There are those companies like Bank of America that consider the strategic sourcing of all real estate activity in a given geographic region, including transaction management, project management and facility management to be outsourcing. Others, like IBM or Nortel, consider the award of a single functional responsibility such as facility management to a limited number of vendors as outsourcing.
Some will tell those considering outsourcing that all functions should be assigned to the same provider within a given area to ensure smooth delivery of all services. Others would suggest that awards should be based solely on functional expertise, and an organization should never put all of its proverbial eggs in one basket.
At the far end of the spectrum are those that would promote the use of multiple vendors within the same geographic and functional arenas to ensure a competitive balance. Are these all outsourcing? Yes. Can each of these be made to pay? Yes. Are there any common denominators among the successful outsourcing initiatives that can be shared with others considering the same path? The answer to this most important question is also "yes." Although there are many opportunities to derail the success of an outsourcing initiative, there are also many techniques that can be used to improve the opportunity to make outsourcing pay. Addressing each of the potential pitfalls to avoid, and the steps to take to ensure success, would require far more time than this article would allow, therefore the focus will be on the top three items that most consistently occur in successful initiatives.
Document a Clear Baseline
A common question in this arena is: "Why do I care what happened last year, the future will be different?"
It's an understandable response. At first glance, it even makes sense. If the organization has already acknowledged the need to manage service delivery differently, and it's known that the old way wasn't the most efficient, why spend the time and resources to document the past? The answer is two-fold.
The first and most obvious is simple: if you don't know where you started from, you can't possibly know how far you've come at the end. This reality is applicable to far more than just numbers or cost. Every organization's baseline consists of a tremendous number of variables, including the services that are offered, the functions and activities performed within those services, the volume of each particular task or activity, the service levels within which it is performed, the quality of the materials used, where the services are performed, for whom, the frequency of the activity and when it occurs.
For example, if a company spends $300,000 one year to move 2,000 people and $325,000 the next for the same number of people, is that bad? Maybe not. Perhaps the first year there were four moves of 500 people each for an average cost of $150 per person moved with all activity taking place during working hours. And in the second there were 500 separate moves of 4 people each, at an average cost of $162.50 per person moved with all activity taking place after hours. The second year reflects a huge increase in project activity (1,250 percent), but only an 8.3 percent increment in pricing. By establishing a detailed baseline that delineates all of the variables, it is far easier to measure success. Outsourcing of any of the complex services that fall within the real estate arena cannot be measured on an aggregated level effectively.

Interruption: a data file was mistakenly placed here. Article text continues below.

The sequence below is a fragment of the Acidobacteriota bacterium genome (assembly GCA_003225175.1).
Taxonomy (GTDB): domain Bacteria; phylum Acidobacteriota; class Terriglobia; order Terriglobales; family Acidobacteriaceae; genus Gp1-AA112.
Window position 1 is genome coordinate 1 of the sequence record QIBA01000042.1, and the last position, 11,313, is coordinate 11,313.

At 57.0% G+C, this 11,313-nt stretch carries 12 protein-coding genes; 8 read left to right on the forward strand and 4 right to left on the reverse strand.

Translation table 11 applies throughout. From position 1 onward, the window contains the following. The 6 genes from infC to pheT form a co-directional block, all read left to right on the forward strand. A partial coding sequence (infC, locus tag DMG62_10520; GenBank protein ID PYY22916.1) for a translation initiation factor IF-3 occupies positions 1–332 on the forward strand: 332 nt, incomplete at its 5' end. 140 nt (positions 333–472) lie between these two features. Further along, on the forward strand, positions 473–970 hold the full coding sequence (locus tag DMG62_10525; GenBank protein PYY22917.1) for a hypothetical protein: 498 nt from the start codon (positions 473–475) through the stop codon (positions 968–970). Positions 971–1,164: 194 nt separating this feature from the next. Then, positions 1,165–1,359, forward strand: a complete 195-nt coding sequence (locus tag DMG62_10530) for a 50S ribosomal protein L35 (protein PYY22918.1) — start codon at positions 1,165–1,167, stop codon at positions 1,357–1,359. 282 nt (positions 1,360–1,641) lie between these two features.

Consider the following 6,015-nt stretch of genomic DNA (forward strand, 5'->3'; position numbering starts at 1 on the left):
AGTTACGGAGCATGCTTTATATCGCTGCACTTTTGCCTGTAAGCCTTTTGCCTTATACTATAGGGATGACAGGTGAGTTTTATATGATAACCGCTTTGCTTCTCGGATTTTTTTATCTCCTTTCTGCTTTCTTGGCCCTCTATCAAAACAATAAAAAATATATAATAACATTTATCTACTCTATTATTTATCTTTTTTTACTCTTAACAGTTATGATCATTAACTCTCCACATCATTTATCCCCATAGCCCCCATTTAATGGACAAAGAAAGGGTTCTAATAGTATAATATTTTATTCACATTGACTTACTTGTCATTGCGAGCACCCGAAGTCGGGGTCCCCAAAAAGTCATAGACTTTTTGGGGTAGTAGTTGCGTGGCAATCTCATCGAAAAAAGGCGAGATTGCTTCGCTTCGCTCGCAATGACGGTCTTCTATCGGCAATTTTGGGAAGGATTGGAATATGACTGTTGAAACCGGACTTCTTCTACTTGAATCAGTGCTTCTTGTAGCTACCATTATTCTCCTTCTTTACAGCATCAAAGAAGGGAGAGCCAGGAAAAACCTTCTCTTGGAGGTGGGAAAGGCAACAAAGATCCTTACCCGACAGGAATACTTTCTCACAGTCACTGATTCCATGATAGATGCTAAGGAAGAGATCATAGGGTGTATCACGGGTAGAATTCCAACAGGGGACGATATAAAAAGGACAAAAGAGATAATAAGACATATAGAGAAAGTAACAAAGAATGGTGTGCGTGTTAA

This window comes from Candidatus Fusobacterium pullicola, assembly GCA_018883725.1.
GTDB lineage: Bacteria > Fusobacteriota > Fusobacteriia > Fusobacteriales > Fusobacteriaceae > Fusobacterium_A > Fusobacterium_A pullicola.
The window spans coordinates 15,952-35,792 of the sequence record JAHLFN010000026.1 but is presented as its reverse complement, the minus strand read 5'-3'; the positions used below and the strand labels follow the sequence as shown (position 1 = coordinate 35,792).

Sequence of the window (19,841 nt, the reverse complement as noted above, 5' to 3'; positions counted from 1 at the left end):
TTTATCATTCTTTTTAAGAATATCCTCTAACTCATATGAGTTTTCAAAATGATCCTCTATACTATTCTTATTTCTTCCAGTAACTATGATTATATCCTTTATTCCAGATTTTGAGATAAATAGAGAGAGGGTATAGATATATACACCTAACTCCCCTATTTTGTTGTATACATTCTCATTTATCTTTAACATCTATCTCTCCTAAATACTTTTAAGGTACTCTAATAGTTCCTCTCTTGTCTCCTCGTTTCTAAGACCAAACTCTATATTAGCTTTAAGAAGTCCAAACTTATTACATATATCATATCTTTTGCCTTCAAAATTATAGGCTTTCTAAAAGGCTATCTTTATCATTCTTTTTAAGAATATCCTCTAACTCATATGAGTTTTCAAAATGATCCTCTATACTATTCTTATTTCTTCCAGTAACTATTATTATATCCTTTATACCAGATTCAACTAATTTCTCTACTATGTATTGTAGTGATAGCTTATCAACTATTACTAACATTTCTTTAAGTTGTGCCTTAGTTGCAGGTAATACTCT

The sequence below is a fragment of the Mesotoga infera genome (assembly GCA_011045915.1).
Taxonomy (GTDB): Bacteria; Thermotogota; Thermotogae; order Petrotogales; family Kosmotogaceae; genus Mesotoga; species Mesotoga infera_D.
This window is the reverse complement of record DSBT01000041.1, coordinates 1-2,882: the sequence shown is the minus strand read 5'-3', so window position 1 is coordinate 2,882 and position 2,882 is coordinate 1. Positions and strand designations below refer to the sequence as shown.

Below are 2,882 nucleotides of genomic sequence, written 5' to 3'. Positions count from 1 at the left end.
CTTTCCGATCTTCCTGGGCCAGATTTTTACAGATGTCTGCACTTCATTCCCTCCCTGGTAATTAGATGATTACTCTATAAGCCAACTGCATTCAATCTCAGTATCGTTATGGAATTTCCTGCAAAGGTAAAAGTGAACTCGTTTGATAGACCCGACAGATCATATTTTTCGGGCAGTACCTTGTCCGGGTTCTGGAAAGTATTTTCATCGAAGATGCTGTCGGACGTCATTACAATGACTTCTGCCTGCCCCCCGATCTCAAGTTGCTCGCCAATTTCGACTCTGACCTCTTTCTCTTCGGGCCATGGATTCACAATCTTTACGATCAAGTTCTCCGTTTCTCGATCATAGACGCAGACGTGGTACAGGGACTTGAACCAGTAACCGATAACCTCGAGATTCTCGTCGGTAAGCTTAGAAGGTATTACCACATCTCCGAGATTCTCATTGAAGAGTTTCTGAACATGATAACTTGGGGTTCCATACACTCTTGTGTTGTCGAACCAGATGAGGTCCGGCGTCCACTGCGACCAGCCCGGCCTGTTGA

The second reason is somewhat more subtle. In order to effectively establish a clear baseline, an organization is forced to define exactly what services are provided, for whom, when, how frequently, in what increments, within what turnaround timeframes and to what degree of satisfaction. These answers then form the foundation for a clearly defined scope of service and frame the decision points to be considered for establishing clear service level agreements.
Interestingly, for each of the organizations that said their outsourcing initiative was not as successful as they hoped it would be, lack of a clearly defined scope of work was the number one reason offered for why it was sub-optimal. Equally important, for those who assessed their initiatives as successful, clarity of expectations between the provider and the outsourcer fell within the top five reasons for that success every time.
Map Success Measures to Organizational Objectives
There is nothing worse than completing an assignment and finding out that you just solved the wrong problem. The drivers behind an outsourcing initiative differ widely. Whether a company is trying to reduce costs, reduce headcount, improve service levels, speed up cycle times or provide their staff with greater opportunity, the ways in which they measure success will differ significantly. Yet each will need to define exactly what constitutes success.